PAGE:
I was waiting patiently at the traffic light when the familiar sound of the Emirates airline jingle came tinkling from my radio. In addition to the popular Osaka flight, it told me, Emirates was now offering direct flights to Tokyo five times a week. The light turned green and I drove on. But all the time I was thinking just how much the rays from the Land of the Rising Sun now fall on Emirati lives.
A quick look at the road confirmed that the vast majority of cars driven by Emirati families are Japanese. If there was ever a competition to name our national car it would be a close fight between the infamous Nissan Patrol, and pride of the nation, the Toyota Land Cruiser. Newcomers to the UAE could be forgiven for believing that or that it is actually issued with our passports.
The traditional Emirati khandouras worn by most men are largely tailored from Japanese fabric. The same goes for the ladies' black abayas. The fact that a product of Japan's earth embraces us every day is something I doubt many people ponder about.
Japanese Manga novels have a huge following among Emirati youth, with whole library sections at local colleges dedicated to the genre. Our very own Qais Sadeeqi became the first ever Emirati recipient of the prestigious Zayed Book Award for Gold Ring, a classic Arabic graphic novel with illustrations by none other than the Japanese Manga guru, Akera Hemikaw.
I have my own unique connection with Japan. As a writer I find the works of the contemporary novelist Haruki Muraki refreshing and thought-provoking. As a poet I am deeply inspired by modern haiku-style poetry, and have even started experimenting with it in classical Arabic.
In addition to its literature I am equally intrigued by Japanese martial arts. I recently began studying judo under the tutelage of Dubai-based Sensei Ueda Toyoaki, considered by most to be the father of Kodokan judo in the UAE — the man who planted the first seed of it in our desert sands some 31 years ago.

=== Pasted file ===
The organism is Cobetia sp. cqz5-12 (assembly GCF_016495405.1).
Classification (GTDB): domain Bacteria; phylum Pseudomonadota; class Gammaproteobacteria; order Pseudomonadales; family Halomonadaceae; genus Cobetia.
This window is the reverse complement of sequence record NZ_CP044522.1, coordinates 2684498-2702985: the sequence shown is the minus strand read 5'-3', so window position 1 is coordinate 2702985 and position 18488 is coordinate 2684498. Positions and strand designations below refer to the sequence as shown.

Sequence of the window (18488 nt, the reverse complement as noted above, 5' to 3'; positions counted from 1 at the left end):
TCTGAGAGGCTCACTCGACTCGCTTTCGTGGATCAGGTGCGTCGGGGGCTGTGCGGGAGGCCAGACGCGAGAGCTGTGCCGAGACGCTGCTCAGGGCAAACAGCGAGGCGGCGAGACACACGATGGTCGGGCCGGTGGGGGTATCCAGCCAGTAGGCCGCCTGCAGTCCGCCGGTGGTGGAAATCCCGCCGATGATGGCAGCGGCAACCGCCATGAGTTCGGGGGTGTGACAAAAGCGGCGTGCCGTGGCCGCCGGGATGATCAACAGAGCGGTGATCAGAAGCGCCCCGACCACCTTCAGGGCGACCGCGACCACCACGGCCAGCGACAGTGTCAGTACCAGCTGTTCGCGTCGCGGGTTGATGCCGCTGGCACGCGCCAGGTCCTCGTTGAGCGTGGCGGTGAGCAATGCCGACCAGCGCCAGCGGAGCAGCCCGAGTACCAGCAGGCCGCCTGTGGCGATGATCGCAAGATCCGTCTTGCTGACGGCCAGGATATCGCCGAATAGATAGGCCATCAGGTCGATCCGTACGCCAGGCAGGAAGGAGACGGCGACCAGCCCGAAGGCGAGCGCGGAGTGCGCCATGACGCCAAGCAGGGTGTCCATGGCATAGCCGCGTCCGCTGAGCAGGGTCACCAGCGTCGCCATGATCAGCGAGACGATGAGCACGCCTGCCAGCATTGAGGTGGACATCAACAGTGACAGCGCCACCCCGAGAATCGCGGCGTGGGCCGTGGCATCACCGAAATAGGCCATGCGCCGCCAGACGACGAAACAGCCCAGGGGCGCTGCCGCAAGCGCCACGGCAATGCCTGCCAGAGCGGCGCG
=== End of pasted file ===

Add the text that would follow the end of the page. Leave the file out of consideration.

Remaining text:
Driving on, the more I thought, the more I seemed to see Japan everywhere I turned. It was as though a kimono-wearing, face-whitened genie was now following me everywhere. I suddenly felt homesick for everything just Emirati, purely Arabic.
The fact that I had not even left my country added to the bizarreness of the situation. I switched the car radio to one of the local Arabic talk stations and drove towards the only place I knew I could get what I needed.
As I walked through the wooden front door of my parents' house, the smell of the Arabic incense bakoor welcomed me in. After greeting my mother with a kiss on the forehead I sat down with her and poured myself some traditional Arabic coffee, letting its aroma fill my nostrils before sipping.
I flipped through the local Arabic newspapers, and spoke to my mother in colloquial Gulf Arabic. With her loving hennaed hands she prepared me some Arabic food, and I dug in enthusiastically. The Japanese genie retreated.
As I feasted, my mother left the room and returned with a book in her hand. Mum has always been reading the latest Arabic novel ever since I could remember, so I asked her, between bites, "Who's the novel by, mum?"
"Oh, it's not a novel, son," she replied excitedly. "It's a wonderful numbers game that works your mind. Your father and I are competing against each other in it; it's called Sudoku. Have you heard of it?"
Wael Al Sayegh is an Emirati cultural consultant, poet and writer.